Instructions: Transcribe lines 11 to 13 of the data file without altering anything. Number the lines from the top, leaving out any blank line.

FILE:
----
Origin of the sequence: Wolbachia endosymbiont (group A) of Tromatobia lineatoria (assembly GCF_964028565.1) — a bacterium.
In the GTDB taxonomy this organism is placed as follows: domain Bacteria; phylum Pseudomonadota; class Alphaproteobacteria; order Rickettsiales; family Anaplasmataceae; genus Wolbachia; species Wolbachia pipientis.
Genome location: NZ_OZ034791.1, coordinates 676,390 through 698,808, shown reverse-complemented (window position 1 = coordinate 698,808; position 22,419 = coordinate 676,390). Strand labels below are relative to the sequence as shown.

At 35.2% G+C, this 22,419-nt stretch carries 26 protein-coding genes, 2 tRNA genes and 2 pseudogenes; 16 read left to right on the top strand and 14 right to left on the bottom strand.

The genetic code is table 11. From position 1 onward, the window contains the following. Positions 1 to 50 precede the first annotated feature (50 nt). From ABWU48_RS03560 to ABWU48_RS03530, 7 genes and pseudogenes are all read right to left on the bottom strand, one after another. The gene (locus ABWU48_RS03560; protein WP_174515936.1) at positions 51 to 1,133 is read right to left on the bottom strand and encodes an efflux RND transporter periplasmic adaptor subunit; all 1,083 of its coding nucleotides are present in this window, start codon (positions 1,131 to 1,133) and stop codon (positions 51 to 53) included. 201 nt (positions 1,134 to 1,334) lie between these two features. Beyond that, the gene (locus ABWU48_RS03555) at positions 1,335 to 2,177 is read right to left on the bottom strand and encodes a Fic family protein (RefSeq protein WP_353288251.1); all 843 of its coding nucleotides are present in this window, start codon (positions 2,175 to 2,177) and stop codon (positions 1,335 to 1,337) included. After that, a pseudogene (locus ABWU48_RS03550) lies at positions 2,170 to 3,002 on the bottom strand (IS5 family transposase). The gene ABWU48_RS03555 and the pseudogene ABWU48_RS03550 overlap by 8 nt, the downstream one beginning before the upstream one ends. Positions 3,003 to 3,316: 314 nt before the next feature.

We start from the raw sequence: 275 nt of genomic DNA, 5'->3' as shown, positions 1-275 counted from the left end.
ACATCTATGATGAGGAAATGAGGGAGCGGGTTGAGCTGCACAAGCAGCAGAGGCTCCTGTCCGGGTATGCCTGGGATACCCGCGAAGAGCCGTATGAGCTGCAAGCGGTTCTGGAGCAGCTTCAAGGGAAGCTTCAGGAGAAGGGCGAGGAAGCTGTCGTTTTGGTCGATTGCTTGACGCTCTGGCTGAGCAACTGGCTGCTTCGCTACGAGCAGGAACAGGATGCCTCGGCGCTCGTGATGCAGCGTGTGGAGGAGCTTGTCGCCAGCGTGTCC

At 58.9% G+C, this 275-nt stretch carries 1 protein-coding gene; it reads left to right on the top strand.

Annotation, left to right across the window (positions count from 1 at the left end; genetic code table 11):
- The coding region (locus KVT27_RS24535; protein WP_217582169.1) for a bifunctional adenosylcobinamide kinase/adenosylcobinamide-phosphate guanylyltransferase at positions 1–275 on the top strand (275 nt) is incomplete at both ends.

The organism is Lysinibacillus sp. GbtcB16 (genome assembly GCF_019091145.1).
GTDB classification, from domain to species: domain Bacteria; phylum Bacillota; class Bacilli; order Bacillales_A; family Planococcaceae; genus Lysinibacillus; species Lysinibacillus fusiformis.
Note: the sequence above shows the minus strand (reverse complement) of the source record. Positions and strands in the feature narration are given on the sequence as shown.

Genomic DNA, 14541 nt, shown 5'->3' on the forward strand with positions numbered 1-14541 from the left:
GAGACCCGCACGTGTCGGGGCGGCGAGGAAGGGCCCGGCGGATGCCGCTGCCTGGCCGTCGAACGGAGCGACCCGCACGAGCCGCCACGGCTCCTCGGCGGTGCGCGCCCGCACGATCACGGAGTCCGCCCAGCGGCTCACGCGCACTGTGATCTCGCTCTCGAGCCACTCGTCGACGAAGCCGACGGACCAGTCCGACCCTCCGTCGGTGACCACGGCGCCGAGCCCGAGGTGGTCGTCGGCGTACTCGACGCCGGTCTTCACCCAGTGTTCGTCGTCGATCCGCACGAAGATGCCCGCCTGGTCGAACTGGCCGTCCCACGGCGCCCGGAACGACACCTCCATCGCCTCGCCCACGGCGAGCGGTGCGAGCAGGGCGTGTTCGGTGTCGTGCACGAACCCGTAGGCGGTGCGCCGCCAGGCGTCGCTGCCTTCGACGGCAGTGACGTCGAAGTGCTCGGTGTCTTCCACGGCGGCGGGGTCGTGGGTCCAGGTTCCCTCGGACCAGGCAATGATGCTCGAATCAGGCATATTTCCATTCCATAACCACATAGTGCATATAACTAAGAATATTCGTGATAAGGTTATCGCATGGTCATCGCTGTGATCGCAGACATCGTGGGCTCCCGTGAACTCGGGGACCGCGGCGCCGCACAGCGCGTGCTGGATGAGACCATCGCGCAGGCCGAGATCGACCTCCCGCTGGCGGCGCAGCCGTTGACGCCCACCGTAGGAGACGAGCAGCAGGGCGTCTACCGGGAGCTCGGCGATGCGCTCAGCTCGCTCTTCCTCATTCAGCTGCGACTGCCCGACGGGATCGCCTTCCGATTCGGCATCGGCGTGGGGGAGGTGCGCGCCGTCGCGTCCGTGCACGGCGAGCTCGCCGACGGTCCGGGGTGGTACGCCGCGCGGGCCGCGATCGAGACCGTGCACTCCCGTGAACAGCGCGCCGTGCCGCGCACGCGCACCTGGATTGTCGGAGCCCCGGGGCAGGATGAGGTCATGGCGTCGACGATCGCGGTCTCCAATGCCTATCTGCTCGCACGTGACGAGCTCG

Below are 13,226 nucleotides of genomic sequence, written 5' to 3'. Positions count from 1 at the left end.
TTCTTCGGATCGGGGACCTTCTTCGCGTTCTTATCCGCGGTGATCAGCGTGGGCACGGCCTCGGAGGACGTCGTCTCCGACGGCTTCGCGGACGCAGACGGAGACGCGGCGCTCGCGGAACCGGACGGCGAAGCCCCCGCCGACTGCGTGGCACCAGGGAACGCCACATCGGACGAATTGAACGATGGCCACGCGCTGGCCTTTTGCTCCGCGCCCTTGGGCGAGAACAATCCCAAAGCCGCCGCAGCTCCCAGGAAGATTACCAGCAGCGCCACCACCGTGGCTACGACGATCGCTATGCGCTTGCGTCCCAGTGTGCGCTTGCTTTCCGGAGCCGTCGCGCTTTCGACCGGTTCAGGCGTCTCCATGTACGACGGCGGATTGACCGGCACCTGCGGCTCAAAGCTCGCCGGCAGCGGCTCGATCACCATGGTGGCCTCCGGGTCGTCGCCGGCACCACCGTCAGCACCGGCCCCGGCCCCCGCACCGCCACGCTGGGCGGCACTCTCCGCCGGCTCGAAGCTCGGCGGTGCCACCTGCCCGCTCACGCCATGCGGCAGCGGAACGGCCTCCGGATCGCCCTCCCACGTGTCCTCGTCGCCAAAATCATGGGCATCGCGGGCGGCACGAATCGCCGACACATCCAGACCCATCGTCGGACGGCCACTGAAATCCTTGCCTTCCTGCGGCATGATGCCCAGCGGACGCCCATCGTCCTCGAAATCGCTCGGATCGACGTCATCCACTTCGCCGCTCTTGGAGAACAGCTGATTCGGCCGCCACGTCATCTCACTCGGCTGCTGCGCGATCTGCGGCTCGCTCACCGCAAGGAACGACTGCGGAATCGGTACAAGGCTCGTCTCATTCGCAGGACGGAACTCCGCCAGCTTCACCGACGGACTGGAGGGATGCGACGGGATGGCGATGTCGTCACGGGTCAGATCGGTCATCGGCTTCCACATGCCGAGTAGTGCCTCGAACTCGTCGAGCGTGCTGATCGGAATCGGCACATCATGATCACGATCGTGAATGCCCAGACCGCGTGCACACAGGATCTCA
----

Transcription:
The organism is Lysinibacillus sp. GbtcB16 (genome assembly GCF_019091145.1).
GTDB classification, from domain to species: domain Bacteria; phylum Bacillota; class Bacilli; order Bacillales_A; family Planococcaceae; genus Lysinibacillus; species Lysinibacillus fusiformis.
Note: the sequence above shows the minus strand (reverse complement) of the source record. Positions and strands in the feature narration are given on the sequence as shown.